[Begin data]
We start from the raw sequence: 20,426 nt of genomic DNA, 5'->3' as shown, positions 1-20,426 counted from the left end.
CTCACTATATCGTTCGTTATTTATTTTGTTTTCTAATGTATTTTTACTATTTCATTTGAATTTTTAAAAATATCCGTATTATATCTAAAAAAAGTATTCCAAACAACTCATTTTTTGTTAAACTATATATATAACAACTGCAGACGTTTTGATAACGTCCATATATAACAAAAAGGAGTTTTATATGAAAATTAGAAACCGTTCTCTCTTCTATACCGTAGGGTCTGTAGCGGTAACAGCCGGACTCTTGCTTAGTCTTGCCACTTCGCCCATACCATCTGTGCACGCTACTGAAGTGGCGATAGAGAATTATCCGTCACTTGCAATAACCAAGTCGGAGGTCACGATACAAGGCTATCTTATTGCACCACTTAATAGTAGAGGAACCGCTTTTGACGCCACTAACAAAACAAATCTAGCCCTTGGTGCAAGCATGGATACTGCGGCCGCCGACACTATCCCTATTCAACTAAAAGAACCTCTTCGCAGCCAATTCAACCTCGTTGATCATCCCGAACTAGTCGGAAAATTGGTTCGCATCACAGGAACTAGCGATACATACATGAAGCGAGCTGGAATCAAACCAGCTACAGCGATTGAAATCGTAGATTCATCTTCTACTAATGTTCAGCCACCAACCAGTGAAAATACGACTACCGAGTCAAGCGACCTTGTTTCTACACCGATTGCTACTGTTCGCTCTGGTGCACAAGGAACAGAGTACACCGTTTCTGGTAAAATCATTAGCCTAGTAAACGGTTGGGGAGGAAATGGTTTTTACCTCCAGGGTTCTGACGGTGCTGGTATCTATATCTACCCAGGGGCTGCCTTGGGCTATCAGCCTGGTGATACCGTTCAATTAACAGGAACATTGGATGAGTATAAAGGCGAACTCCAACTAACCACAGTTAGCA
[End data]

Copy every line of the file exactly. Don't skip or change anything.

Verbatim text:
We start from the raw sequence: 20,426 nt of genomic DNA, 5'->3' as shown, positions 1-20,426 counted from the left end.
CTCACTATATCGTTCGTTATTTATTTTGTTTTCTAATGTATTTTTACTATTTCATTTGAATTTTTAAAAATATCCGTATTATATCTAAAAAAAGTATTCCAAACAACTCATTTTTTGTTAAACTATATATATAACAACTGCAGACGTTTTGATAACGTCCATATATAACAAAAAGGAGTTTTATATGAAAATTAGAAACCGTTCTCTCTTCTATACCGTAGGGTCTGTAGCGGTAACAGCCGGACTCTTGCTTAGTCTTGCCACTTCGCCCATACCATCTGTGCACGCTACTGAAGTGGCGATAGAGAATTATCCGTCACTTGCAATAACCAAGTCGGAGGTCACGATACAAGGCTATCTTATTGCACCACTTAATAGTAGAGGAACCGCTTTTGACGCCACTAACAAAACAAATCTAGCCCTTGGTGCAAGCATGGATACTGCGGCCGCCGACACTATCCCTATTCAACTAAAAGAACCTCTTCGCAGCCAATTCAACCTCGTTGATCATCCCGAACTAGTCGGAAAATTGGTTCGCATCACAGGAACTAGCGATACATACATGAAGCGAGCTGGAATCAAACCAGCTACAGCGATTGAAATCGTAGATTCATCTTCTACTAATGTTCAGCCACCAACCAGTGAAAATACGACTACCGAGTCAAGCGACCTTGTTTCTACACCGATTGCTACTGTTCGCTCTGGTGCACAAGGAACAGAGTACACCGTTTCTGGTAAAATCATTAGCCTAGTAAACGGTTGGGGAGGAAATGGTTTTTACCTCCAGGGTTCTGACGGTGCTGGTATCTATATCTACCCAGGGGCTGCCTTGGGCTATCAGCCTGGTGATACCGTTCAATTAACAGGAACATTGGATGAGTATAAAGGCGAACTCCAACTAACCACAGTTAGCA